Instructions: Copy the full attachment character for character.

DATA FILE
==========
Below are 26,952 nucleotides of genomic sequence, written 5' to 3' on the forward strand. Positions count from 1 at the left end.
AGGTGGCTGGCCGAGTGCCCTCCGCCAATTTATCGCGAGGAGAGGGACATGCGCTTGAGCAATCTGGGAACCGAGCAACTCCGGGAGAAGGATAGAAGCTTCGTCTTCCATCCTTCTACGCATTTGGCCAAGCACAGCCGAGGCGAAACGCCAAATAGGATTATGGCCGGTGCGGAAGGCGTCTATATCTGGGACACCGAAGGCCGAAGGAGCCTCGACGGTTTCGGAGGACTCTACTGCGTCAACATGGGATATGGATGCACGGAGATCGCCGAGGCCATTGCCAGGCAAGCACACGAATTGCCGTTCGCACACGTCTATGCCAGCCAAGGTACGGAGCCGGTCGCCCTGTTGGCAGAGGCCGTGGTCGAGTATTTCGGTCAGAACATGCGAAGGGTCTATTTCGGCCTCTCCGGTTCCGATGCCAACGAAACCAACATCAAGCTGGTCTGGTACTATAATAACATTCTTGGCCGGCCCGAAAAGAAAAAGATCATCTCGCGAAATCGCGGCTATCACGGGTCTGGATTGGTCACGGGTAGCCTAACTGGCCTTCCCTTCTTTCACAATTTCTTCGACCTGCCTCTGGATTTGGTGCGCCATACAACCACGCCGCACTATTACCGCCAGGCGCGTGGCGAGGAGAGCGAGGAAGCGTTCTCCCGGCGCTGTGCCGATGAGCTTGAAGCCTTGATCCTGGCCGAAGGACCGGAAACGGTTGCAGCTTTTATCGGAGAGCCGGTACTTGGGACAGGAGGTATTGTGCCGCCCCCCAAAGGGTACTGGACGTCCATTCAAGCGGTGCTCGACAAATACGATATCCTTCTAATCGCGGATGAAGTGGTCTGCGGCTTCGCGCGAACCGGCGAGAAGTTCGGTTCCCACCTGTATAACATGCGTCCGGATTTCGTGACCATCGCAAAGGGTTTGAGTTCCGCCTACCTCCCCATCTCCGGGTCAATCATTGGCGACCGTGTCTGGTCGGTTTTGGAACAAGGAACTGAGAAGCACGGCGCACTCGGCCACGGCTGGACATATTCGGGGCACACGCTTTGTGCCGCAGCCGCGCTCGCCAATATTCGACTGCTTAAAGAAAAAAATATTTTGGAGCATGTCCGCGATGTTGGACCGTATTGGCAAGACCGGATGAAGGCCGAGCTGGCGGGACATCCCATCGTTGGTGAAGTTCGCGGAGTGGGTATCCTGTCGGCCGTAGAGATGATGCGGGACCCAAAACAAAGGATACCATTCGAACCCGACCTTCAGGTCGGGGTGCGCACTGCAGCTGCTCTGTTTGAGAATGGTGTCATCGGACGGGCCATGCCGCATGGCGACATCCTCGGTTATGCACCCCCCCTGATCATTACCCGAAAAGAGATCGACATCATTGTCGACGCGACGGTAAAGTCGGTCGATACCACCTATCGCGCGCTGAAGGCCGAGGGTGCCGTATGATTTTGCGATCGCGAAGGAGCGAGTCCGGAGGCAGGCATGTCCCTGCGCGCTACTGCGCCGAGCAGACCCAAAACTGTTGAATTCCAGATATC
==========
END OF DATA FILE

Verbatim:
Below are 26,952 nucleotides of genomic sequence, written 5' to 3' on the forward strand. Positions count from 1 at the left end.
AGGTGGCTGGCCGAGTGCCCTCCGCCAATTTATCGCGAGGAGAGGGACATGCGCTTGAGCAATCTGGGAACCGAGCAACTCCGGGAGAAGGATAGAAGCTTCGTCTTCCATCCTTCTACGCATTTGGCCAAGCACAGCCGAGGCGAAACGCCAAATAGGATTATGGCCGGTGCGGAAGGCGTCTATATCTGGGACACCGAAGGCCGAAGGAGCCTCGACGGTTTCGGAGGACTCTACTGCGTCAACATGGGATATGGATGCACGGAGATCGCCGAGGCCATTGCCAGGCAAGCACACGAATTGCCGTTCGCACACGTCTATGCCAGCCAAGGTACGGAGCCGGTCGCCCTGTTGGCAGAGGCCGTGGTCGAGTATTTCGGTCAGAACATGCGAAGGGTCTATTTCGGCCTCTCCGGTTCCGATGCCAACGAAACCAACATCAAGCTGGTCTGGTACTATAATAACATTCTTGGCCGGCCCGAAAAGAAAAAGATCATCTCGCGAAATCGCGGCTATCACGGGTCTGGATTGGTCACGGGTAGCCTAACTGGCCTTCCCTTCTTTCACAATTTCTTCGACCTGCCTCTGGATTTGGTGCGCCATACAACCACGCCGCACTATTACCGCCAGGCGCGTGGCGAGGAGAGCGAGGAAGCGTTCTCCCGGCGCTGTGCCGATGAGCTTGAAGCCTTGATCCTGGCCGAAGGACCGGAAACGGTTGCAGCTTTTATCGGAGAGCCGGTACTTGGGACAGGAGGTATTGTGCCGCCCCCCAAAGGGTACTGGACGTCCATTCAAGCGGTGCTCGACAAATACGATATCCTTCTAATCGCGGATGAAGTGGTCTGCGGCTTCGCGCGAACCGGCGAGAAGTTCGGTTCCCACCTGTATAACATGCGTCCGGATTTCGTGACCATCGCAAAGGGTTTGAGTTCCGCCTACCTCCCCATCTCCGGGTCAATCATTGGCGACCGTGTCTGGTCGGTTTTGGAACAAGGAACTGAGAAGCACGGCGCACTCGGCCACGGCTGGACATATTCGGGGCACACGCTTTGTGCCGCAGCCGCGCTCGCCAATATTCGACTGCTTAAAGAAAAAAATATTTTGGAGCATGTCCGCGATGTTGGACCGTATTGGCAAGACCGGATGAAGGCCGAGCTGGCGGGACATCCCATCGTTGGTGAAGTTCGCGGAGTGGGTATCCTGTCGGCCGTAGAGATGATGCGGGACCCAAAACAAAGGATACCATTCGAACCCGACCTTCAGGTCGGGGTGCGCACTGCAGCTGCTCTGTTTGAGAATGGTGTCATCGGACGGGCCATGCCGCATGGCGACATCCTCGGTTATGCACCCCCCCTGATCATTACCCGAAAAGAGATCGACATCATTGTCGACGCGACGGTAAAGTCGGTCGATACCACCTATCGCGCGCTGAAGGCCGAGGGTGCCGTATGATTTTGCGATCGCGAAGGAGCGAGTCCGGAGGCAGGCATGTCCCTGCGCGCTACTGCGCCGAGCAGACCCAAAACTGTTGAATTCCAGATATC